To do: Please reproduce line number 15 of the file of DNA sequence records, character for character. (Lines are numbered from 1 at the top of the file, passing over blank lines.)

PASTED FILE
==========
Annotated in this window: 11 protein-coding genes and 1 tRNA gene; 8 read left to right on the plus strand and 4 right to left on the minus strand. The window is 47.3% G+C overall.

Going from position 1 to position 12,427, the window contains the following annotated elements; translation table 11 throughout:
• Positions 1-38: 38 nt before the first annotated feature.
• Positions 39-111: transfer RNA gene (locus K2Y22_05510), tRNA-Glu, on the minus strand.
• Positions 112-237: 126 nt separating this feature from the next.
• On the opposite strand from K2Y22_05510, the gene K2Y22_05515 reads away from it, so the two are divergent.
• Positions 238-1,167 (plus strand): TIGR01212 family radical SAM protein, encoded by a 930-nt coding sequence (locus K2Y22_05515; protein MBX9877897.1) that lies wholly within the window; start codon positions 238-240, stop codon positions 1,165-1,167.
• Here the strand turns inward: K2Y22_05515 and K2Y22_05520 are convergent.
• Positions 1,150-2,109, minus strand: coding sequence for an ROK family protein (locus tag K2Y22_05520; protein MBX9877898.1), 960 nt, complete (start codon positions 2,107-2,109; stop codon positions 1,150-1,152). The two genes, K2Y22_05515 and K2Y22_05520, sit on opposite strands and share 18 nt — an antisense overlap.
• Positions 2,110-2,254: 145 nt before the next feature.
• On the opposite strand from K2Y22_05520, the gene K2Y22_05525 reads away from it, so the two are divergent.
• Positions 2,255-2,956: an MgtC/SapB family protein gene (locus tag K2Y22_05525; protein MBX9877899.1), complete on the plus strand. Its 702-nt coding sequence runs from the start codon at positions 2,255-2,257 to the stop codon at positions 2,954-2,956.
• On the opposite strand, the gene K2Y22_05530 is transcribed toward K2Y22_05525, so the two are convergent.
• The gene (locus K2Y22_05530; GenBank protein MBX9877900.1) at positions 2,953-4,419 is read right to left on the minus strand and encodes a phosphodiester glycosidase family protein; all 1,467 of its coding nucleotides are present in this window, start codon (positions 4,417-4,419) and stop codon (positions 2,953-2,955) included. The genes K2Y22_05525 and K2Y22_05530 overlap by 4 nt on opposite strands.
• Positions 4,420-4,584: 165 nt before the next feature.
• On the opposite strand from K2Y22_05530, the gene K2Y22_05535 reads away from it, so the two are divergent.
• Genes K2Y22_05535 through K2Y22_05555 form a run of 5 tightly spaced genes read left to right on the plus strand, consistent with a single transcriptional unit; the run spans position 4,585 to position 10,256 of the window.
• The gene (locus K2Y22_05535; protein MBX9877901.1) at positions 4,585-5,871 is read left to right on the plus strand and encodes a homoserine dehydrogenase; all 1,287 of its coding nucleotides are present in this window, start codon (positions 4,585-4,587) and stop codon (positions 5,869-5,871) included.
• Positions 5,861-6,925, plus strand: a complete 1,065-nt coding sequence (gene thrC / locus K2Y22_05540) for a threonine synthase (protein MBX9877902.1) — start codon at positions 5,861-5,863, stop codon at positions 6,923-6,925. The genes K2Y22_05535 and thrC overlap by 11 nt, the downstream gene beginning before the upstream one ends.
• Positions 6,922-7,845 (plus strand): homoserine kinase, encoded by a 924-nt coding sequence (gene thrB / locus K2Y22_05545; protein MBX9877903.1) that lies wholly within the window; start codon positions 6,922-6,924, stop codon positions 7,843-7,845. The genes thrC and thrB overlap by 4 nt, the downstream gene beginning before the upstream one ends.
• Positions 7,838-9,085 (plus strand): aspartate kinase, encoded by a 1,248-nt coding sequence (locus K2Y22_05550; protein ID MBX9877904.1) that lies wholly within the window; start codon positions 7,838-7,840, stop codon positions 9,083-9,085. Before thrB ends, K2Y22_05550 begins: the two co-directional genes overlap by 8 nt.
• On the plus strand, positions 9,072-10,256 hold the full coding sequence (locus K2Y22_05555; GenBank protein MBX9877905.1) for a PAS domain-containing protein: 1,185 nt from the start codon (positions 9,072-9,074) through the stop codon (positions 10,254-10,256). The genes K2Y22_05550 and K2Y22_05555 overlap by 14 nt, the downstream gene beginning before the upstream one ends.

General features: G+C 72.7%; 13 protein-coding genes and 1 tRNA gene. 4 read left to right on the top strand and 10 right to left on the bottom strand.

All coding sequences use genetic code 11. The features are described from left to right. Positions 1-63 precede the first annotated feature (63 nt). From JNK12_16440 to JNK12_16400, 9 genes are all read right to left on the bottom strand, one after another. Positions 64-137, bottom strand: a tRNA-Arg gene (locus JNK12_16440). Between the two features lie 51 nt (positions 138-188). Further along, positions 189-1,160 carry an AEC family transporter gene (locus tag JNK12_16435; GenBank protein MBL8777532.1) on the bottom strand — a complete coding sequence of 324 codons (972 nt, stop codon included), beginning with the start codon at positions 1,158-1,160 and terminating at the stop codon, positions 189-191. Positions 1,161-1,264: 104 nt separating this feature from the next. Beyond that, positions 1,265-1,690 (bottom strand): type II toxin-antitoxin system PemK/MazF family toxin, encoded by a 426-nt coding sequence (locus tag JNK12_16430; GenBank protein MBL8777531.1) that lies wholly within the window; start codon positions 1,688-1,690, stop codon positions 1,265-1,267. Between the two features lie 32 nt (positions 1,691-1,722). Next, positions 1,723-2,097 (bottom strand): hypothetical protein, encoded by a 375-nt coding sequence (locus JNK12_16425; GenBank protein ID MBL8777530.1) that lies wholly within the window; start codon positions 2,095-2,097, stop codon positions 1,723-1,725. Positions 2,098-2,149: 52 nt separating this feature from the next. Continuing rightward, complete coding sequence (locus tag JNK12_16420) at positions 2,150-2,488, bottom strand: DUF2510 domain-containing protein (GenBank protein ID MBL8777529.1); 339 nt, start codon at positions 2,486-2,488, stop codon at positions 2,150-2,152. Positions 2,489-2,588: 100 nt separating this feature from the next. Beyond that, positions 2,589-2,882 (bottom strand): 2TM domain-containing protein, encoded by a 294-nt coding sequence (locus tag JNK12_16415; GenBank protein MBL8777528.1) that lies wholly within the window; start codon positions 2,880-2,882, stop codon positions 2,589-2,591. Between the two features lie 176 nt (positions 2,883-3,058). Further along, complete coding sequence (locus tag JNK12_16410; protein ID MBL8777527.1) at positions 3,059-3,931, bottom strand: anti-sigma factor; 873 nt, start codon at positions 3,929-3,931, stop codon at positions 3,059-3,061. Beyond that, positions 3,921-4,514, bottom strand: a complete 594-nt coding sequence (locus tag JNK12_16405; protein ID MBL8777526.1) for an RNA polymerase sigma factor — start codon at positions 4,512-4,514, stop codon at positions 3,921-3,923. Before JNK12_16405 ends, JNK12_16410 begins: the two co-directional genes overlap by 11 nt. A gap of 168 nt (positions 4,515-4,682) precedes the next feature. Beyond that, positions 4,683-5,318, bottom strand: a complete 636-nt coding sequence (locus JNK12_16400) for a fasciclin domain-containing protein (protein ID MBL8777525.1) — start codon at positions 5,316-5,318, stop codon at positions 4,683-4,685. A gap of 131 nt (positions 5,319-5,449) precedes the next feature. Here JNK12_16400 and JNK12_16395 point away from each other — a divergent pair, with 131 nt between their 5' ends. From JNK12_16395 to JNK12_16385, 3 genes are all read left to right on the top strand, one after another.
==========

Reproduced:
• Positions 4,420-4,584: 165 nt before the next feature.